Fallout from the 2018 South Dakota v. Wayfair Supreme Court decision, which allowed remote sales tax collection from online purchases, has begun and The Wall Street Journal editorialized on the sad state of affairs yesterday. The Competitive Enterprise Institute spent twenty years articulating the advantages of tax competition and warning of the repercussions of allowing states to reach outside their borders and collect taxes from businesses located entirely outside that state. While the court was persuaded by assurances of practical ease in remitting these taxes, the justices in the 5-4 majority largely ignored the constitutional principles at stake.
Advocates of the expanded tax authority placated the court with promises of technical tools for sellers to comply with the web of 10,000 distinct sales tax jurisdictions they were about to unleash on businesses, they pointed to the South Dakota law’s exemption for business with less than $100,000 in sales, and to the (chronically impotent) Streamlined Sales Tax Project. But technical tools haven’t solved compliance headaches, revenue-hungry states are moving away from small business exemptions, and the Streamlines Sales Project has never looked less compelling.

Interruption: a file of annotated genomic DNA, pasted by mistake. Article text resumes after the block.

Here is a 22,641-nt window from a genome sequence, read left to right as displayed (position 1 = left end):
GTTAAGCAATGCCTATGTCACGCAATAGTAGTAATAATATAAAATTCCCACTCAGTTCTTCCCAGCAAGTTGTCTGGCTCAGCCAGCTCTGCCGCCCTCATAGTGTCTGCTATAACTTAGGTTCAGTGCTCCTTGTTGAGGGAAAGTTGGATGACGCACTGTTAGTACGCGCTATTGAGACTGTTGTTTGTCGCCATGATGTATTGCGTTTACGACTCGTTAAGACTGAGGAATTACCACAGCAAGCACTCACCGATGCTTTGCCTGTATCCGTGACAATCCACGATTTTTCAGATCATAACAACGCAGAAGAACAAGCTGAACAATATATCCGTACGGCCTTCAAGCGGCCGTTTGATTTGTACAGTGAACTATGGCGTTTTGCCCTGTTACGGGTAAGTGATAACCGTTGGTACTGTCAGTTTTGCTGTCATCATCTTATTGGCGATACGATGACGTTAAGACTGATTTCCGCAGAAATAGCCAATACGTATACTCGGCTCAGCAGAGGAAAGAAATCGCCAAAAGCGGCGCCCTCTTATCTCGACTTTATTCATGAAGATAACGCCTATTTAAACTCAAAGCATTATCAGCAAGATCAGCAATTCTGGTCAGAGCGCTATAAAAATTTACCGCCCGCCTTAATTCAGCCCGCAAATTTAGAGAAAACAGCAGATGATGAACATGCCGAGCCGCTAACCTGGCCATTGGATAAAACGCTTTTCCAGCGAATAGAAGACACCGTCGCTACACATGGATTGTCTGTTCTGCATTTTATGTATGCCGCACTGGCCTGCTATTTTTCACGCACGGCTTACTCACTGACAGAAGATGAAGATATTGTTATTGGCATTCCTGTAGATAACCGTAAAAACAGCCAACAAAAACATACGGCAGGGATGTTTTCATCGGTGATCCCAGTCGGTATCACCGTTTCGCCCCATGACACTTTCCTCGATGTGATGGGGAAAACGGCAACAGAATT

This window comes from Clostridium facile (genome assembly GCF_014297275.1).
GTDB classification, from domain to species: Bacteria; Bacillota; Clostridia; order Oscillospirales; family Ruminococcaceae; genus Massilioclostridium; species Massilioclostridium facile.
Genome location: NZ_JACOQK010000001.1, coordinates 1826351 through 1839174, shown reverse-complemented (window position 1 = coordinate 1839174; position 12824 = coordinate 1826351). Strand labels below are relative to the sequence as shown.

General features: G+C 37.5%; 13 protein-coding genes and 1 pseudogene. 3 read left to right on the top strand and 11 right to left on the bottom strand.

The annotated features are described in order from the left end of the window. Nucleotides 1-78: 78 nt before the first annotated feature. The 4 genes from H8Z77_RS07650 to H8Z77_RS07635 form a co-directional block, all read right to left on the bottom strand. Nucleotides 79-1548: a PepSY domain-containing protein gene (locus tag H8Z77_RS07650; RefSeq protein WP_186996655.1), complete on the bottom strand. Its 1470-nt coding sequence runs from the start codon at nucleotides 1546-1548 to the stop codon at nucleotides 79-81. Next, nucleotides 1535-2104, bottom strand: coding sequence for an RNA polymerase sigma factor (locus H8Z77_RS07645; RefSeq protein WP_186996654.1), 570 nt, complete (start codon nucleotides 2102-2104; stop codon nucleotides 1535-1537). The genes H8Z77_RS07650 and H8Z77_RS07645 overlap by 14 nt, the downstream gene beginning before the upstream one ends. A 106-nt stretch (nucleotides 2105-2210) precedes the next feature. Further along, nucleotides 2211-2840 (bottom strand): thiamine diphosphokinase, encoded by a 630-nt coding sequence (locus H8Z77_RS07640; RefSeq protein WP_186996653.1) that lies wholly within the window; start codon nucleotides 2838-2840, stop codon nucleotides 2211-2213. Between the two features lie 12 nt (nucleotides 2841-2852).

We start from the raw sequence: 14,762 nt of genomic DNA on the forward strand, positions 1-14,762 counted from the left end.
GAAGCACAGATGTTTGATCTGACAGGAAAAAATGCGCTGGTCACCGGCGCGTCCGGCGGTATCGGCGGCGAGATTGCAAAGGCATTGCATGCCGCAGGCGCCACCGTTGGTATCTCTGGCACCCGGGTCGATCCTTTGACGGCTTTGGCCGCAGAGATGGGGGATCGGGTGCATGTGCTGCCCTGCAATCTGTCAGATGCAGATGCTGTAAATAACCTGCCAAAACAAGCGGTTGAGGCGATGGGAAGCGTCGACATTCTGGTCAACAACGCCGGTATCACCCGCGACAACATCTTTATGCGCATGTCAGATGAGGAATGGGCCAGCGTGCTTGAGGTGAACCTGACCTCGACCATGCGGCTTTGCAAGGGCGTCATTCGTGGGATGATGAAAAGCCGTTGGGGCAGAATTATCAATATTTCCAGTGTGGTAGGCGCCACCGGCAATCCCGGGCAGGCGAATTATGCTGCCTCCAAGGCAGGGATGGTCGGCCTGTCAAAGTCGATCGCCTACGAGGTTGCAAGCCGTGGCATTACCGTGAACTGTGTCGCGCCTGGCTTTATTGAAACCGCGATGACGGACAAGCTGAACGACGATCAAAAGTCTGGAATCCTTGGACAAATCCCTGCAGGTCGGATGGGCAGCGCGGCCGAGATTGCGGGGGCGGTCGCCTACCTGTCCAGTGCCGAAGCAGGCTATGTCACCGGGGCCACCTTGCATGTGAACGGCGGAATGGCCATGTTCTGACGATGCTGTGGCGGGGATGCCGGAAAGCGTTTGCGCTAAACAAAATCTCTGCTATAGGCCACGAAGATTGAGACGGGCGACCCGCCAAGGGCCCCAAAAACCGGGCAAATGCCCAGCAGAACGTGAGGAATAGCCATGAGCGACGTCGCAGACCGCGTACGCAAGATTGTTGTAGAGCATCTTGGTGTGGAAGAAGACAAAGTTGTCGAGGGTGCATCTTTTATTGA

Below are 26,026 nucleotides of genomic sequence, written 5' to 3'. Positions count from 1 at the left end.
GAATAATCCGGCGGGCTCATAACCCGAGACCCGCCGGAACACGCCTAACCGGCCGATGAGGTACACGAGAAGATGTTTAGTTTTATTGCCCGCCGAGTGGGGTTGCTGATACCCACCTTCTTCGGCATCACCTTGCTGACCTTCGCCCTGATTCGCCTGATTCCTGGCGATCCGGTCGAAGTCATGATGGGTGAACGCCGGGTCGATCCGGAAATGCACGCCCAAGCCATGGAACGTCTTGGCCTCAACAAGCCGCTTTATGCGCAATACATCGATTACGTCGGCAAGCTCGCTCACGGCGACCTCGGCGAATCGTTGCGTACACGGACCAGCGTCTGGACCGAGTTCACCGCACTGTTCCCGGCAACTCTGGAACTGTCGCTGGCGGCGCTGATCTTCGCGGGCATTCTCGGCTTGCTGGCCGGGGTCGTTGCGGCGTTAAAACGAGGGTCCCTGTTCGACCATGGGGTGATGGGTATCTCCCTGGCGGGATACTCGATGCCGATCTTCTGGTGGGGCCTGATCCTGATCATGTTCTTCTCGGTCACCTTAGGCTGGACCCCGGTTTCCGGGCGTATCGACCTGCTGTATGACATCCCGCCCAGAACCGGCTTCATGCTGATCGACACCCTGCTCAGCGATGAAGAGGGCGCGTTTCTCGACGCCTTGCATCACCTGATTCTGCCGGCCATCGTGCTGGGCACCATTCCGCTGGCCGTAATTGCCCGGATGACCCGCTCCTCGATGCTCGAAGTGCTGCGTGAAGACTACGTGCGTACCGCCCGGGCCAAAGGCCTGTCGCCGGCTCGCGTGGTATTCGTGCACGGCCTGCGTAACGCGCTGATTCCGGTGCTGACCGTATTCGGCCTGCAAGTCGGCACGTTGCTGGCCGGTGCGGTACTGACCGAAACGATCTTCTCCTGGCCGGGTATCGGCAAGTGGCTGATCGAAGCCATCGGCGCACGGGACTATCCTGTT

Practical nightmares for online sellers aside, the court’s blessing of taxation without representation and the flipping of states from competing for citizens and commerce to colluding with each other to prevent healthy tax competition are the real sins. The negative consequences of this rejection of horizontal federalism and healthy competition amongst states have yet to be fully realized and are likely very difficult to correct.
This mess should serve as a cautionary tale for expanding cumbersome government designs into new dynamic economic situations. Dragging outdated taxing schemes and regulatory red tape into the next generation of commerce will hurt innovation and consumers. CEI predicted the harmful consequences of doing so with online sales taxes and it’s no comfort that we told you so.